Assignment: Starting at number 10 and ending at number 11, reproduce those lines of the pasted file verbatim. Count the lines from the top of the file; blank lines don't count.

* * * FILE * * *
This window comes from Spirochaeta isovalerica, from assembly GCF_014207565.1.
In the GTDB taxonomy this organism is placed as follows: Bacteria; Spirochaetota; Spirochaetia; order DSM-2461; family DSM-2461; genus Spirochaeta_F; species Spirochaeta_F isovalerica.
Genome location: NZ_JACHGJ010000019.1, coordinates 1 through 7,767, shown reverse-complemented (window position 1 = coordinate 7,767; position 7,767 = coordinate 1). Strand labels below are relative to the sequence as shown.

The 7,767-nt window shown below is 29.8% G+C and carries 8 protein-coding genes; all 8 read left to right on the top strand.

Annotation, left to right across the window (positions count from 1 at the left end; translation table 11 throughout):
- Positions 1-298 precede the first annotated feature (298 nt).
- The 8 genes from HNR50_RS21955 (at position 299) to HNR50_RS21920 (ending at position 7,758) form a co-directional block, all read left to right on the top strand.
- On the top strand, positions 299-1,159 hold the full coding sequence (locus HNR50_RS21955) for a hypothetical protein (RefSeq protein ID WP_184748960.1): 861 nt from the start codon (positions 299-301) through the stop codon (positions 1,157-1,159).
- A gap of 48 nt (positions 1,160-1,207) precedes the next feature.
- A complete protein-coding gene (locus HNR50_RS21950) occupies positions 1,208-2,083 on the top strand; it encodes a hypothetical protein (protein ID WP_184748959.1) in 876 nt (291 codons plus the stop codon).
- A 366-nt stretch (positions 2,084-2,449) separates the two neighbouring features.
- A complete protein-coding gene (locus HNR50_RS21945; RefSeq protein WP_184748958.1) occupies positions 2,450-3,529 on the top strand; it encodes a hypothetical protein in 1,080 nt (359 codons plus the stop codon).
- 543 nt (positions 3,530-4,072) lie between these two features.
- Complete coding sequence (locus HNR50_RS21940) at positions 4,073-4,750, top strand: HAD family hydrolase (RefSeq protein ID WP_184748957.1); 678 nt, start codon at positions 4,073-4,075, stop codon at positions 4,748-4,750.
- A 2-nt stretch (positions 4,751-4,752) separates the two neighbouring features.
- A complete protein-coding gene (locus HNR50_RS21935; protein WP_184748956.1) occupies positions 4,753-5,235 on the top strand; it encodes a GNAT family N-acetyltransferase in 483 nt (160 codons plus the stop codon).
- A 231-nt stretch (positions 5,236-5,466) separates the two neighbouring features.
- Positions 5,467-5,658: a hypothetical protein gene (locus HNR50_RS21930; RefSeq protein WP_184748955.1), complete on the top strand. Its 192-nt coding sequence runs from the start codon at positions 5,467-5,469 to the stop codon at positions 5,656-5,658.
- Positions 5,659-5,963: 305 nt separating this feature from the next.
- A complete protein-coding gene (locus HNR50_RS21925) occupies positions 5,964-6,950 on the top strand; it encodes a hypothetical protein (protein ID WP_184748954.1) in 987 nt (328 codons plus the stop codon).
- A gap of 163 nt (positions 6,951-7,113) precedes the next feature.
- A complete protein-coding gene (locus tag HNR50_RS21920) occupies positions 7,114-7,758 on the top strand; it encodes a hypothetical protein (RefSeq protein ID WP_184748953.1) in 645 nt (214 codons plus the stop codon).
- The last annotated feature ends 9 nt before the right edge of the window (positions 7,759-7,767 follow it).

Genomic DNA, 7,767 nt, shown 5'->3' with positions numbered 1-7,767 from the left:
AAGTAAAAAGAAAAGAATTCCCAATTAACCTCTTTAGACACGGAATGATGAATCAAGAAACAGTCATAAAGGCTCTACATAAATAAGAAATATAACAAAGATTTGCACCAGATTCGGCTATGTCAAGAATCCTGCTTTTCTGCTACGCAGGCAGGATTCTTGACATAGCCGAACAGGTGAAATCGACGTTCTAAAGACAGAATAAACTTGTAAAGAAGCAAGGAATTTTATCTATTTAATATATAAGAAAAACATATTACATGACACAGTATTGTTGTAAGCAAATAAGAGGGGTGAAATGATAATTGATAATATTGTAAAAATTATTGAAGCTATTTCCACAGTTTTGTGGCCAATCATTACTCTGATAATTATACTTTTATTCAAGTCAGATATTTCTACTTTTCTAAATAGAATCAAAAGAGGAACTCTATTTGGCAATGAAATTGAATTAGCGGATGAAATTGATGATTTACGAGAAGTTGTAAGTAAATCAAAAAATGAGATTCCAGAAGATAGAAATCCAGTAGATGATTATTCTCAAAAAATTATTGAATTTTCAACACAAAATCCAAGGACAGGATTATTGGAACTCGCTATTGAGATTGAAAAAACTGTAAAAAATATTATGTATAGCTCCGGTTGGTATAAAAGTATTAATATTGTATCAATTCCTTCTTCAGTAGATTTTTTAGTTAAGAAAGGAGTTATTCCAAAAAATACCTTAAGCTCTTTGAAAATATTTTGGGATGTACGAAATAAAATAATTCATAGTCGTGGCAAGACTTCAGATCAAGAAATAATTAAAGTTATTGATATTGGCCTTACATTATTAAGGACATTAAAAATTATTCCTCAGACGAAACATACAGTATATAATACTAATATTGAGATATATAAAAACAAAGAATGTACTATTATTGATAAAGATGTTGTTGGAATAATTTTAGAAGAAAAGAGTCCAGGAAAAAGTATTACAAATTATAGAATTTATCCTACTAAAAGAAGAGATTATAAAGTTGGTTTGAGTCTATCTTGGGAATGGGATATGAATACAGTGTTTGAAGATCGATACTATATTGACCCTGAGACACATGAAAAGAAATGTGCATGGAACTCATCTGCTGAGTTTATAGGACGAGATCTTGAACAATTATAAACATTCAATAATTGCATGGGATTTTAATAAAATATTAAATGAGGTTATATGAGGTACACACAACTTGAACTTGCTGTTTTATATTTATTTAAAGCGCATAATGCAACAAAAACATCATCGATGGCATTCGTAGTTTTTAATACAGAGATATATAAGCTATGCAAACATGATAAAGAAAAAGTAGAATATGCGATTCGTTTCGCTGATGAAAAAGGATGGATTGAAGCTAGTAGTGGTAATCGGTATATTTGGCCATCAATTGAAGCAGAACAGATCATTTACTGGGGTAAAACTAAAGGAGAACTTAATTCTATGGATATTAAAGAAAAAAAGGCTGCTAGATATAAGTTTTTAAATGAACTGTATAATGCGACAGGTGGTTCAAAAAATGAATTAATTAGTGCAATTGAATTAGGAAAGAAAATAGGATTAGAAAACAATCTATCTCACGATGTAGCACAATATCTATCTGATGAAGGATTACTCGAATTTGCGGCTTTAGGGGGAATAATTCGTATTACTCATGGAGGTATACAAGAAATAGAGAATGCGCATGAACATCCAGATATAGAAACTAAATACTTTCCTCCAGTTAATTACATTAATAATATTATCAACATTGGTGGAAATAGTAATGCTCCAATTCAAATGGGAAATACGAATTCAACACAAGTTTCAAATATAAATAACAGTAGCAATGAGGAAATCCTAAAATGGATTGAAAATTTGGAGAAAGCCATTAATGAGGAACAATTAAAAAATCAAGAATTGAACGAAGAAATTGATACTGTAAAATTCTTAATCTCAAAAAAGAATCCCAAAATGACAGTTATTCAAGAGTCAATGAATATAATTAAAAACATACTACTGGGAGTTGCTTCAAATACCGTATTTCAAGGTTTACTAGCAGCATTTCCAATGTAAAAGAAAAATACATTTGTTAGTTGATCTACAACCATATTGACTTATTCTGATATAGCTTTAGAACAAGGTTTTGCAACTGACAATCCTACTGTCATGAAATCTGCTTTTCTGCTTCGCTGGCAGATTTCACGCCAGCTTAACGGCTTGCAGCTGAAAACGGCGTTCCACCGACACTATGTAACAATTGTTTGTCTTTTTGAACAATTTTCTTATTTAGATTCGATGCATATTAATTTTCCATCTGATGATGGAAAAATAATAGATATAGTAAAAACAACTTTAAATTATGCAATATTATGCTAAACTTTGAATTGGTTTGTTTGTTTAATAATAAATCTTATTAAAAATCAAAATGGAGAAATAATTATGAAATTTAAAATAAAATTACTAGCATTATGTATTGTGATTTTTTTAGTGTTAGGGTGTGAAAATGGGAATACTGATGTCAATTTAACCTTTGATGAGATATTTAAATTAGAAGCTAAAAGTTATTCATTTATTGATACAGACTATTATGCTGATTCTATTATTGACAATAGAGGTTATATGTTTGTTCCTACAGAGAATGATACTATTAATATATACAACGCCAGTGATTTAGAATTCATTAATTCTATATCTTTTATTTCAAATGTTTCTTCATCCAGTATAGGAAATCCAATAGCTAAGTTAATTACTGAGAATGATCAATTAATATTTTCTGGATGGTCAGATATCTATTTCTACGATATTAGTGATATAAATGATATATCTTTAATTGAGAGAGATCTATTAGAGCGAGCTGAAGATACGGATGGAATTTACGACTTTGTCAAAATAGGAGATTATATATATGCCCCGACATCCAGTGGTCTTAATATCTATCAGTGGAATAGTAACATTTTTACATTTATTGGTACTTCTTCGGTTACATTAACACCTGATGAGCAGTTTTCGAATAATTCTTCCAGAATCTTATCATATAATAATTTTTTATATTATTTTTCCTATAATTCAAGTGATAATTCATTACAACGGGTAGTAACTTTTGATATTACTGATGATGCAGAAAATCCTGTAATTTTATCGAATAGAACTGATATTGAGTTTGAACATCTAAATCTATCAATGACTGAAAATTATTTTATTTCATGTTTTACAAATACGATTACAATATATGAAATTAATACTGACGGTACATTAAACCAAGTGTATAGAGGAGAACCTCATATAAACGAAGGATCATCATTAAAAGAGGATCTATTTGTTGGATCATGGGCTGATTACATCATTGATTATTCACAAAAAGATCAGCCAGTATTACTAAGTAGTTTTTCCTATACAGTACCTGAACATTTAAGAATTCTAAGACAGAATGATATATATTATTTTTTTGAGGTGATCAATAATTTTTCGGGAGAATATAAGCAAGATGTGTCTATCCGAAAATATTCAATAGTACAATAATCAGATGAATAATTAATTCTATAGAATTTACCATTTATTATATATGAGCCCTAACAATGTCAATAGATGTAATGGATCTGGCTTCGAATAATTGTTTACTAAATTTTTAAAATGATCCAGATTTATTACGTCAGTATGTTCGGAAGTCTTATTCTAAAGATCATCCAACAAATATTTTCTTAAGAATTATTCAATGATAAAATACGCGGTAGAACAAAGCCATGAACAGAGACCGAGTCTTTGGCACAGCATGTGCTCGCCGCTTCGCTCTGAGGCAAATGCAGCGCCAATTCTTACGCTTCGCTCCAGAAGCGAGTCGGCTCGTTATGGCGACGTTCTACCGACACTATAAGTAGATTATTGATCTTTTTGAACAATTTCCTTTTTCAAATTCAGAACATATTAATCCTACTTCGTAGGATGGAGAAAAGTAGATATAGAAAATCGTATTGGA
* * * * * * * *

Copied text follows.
- A complete protein-coding gene (locus HNR50_RS21950) occupies positions 1,208-2,083 on the top strand; it encodes a hypothetical protein (protein ID WP_184748959.1) in 876 nt (291 codons plus the stop codon).
- A 366-nt stretch (positions 2,084-2,449) separates the two neighbouring features.